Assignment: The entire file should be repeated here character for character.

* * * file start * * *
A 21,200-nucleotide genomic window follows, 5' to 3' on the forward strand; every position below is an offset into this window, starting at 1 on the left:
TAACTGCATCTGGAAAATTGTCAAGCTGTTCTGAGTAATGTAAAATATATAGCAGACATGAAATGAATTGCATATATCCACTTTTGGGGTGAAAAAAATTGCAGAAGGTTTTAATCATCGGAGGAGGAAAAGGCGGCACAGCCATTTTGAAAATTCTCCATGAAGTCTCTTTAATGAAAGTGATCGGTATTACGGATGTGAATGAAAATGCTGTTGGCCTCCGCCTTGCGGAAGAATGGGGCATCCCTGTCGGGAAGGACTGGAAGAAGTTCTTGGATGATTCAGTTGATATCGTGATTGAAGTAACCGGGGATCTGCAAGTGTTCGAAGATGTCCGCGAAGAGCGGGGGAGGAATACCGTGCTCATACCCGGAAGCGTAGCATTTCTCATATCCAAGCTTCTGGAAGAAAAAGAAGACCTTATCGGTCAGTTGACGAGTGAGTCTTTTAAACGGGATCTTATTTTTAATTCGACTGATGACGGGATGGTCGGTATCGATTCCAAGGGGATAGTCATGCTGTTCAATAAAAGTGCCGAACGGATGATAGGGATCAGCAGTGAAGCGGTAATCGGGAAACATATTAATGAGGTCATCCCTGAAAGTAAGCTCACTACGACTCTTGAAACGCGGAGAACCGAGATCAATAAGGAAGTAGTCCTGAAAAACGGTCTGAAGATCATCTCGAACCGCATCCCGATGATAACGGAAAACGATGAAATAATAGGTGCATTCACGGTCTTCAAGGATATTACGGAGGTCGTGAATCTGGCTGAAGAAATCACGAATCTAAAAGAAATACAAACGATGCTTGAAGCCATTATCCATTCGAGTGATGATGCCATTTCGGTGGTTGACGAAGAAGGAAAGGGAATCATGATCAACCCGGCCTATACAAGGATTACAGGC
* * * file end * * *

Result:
A 21,200-nucleotide genomic window follows, 5' to 3' on the forward strand; every position below is an offset into this window, starting at 1 on the left:
TAACTGCATCTGGAAAATTGTCAAGCTGTTCTGAGTAATGTAAAATATATAGCAGACATGAAATGAATTGCATATATCCACTTTTGGGGTGAAAAAAATTGCAGAAGGTTTTAATCATCGGAGGAGGAAAAGGCGGCACAGCCATTTTGAAAATTCTCCATGAAGTCTCTTTAATGAAAGTGATCGGTATTACGGATGTGAATGAAAATGCTGTTGGCCTCCGCCTTGCGGAAGAATGGGGCATCCCTGTCGGGAAGGACTGGAAGAAGTTCTTGGATGATTCAGTTGATATCGTGATTGAAGTAACCGGGGATCTGCAAGTGTTCGAAGATGTCCGCGAAGAGCGGGGGAGGAATACCGTGCTCATACCCGGAAGCGTAGCATTTCTCATATCCAAGCTTCTGGAAGAAAAAGAAGACCTTATCGGTCAGTTGACGAGTGAGTCTTTTAAACGGGATCTTATTTTTAATTCGACTGATGACGGGATGGTCGGTATCGATTCCAAGGGGATAGTCATGCTGTTCAATAAAAGTGCCGAACGGATGATAGGGATCAGCAGTGAAGCGGTAATCGGGAAACATATTAATGAGGTCATCCCTGAAAGTAAGCTCACTACGACTCTTGAAACGCGGAGAACCGAGATCAATAAGGAAGTAGTCCTGAAAAACGGTCTGAAGATCATCTCGAACCGCATCCCGATGATAACGGAAAACGATGAAATAATAGGTGCATTCACGGTCTTCAAGGATATTACGGAGGTCGTGAATCTGGCTGAAGAAATCACGAATCTAAAAGAAATACAAACGATGCTTGAAGCCATTATCCATTCGAGTGATGATGCCATTTCGGTGGTTGACGAAGAAGGAAAGGGAATCATGATCAACCCGGCCTATACAAGGATTACAGGC